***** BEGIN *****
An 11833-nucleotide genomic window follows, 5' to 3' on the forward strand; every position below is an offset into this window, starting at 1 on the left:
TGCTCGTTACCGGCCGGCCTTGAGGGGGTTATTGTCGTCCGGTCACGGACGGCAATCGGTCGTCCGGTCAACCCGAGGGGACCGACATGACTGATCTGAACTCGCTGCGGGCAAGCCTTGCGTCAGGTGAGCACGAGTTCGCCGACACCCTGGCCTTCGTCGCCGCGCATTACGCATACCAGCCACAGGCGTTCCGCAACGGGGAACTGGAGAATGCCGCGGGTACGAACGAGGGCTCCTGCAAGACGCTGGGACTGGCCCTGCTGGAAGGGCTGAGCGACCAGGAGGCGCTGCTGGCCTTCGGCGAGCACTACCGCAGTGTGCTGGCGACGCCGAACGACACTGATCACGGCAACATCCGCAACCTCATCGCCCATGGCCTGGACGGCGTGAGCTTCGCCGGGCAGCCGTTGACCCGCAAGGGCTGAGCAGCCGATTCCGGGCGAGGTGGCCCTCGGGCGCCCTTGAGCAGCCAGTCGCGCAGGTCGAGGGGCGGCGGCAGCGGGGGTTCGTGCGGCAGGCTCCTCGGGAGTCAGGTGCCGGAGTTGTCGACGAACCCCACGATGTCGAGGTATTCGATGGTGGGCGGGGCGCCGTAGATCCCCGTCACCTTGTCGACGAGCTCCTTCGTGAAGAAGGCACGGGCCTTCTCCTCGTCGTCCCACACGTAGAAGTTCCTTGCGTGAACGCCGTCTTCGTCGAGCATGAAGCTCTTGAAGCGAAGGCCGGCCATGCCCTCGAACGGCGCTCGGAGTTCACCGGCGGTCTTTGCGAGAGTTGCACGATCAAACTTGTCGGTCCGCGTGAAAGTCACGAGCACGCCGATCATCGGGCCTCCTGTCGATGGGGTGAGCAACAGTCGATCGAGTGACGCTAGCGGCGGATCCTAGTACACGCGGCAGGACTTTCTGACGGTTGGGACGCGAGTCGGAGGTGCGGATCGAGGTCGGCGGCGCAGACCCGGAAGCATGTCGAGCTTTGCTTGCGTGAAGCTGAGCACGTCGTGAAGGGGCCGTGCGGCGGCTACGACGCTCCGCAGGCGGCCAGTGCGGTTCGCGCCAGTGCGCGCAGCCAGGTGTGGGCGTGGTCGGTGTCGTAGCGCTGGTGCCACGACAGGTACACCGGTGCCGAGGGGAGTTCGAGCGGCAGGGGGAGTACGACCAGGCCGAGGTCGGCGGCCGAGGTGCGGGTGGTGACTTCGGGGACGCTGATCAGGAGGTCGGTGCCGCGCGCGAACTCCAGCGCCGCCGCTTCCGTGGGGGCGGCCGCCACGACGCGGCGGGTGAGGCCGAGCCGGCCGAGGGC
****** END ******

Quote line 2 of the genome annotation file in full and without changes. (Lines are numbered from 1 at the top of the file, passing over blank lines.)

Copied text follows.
TGCTCGTTACCGGCCGGCCTTGAGGGGGTTATTGTCGTCCGGTCACGGACGGCAATCGGTCGTCCGGTCAACCCGAGGGGACCGACATGACTGATCTGAACTCGCTGCGGGCAAGCCTTGCGTCAGGTGAGCACGAGTTCGCCGACACCCTGGCCTTCGTCGCCGCGCATTACGCATACCAGCCACAGGCGTTCCGCAACGGGGAACTGGAGAATGCCGCGGGTACGAACGAGGGCTCCTGCAAGACGCTGGGACTGGCCCTGCTGGAAGGGCTGAGCGACCAGGAGGCGCTGCTGGCCTTCGGCGAGCACTACCGCAGTGTGCTGGCGACGCCGAACGACACTGATCACGGCAACATCCGCAACCTCATCGCCCATGGCCTGGACGGCGTGAGCTTCGCCGGGCAGCCGTTGACCCGCAAGGGCTGAGCAGCCGATTCCGGGCGAGGTGGCCCTCGGGCGCCCTTGAGCAGCCAGTCGCGCAGGTCGAGGGGCGGCGGCAGCGGGGGTTCGTGCGGCAGGCTCCTCGGGAGTCAGGTGCCGGAGTTGTCGACGAACCCCACGATGTCGAGGTATTCGATGGTGGGCGGGGCGCCGTAGATCCCCGTCACCTTGTCGACGAGCTCCTTCGTGAAGAAGGCACGGGCCTTCTCCTCGTCGTCCCACACGTAGAAGTTCCTTGCGTGAACGCCGTCTTCGTCGAGCATGAAGCTCTTGAAGCGAAGGCCGGCCATGCCCTCGAACGGCGCTCGGAGTTCACCGGCGGTCTTTGCGAGAGTTGCACGATCAAACTTGTCGGTCCGCGTGAAAGTCACGAGCACGCCGATCATCGGGCCTCCTGTCGATGGGGTGAGCAACAGTCGATCGAGTGACGCTAGCGGCGGATCCTAGTACACGCGGCAGGACTTTCTGACGGTTGGGACGCGAGTCGGAGGTGCGGATCGAGGTCGGCGGCGCAGACCCGGAAGCATGTCGAGCTTTGCTTGCGTGAAGCTGAGCACGTCGTGAAGGGGCCGTGCGGCGGCTACGACGCTCCGCAGGCGGCCAGTGCGGTTCGCGCCAGTGCGCGCAGCCAGGTGTGGGCGTGGTCGGTGTCGTAGCGCTGGTGCCACGACAGGTACACCGGTGCCGAGGGGAGTTCGAGCGGCAGGGGGAGTACGACCAGGCCGAGGTCGGCGGCCGAGGTGCGGGTGGTGACTTCGGGGACGCTGATCAGGAGGTCGGTGCCGCGCGCGAACTCCAGCGCCGCCGCTTCCGTGGGGGCGGCCGCCACGACGCGGCGGGTGAGGCCGAGCCGGCCGAGGGC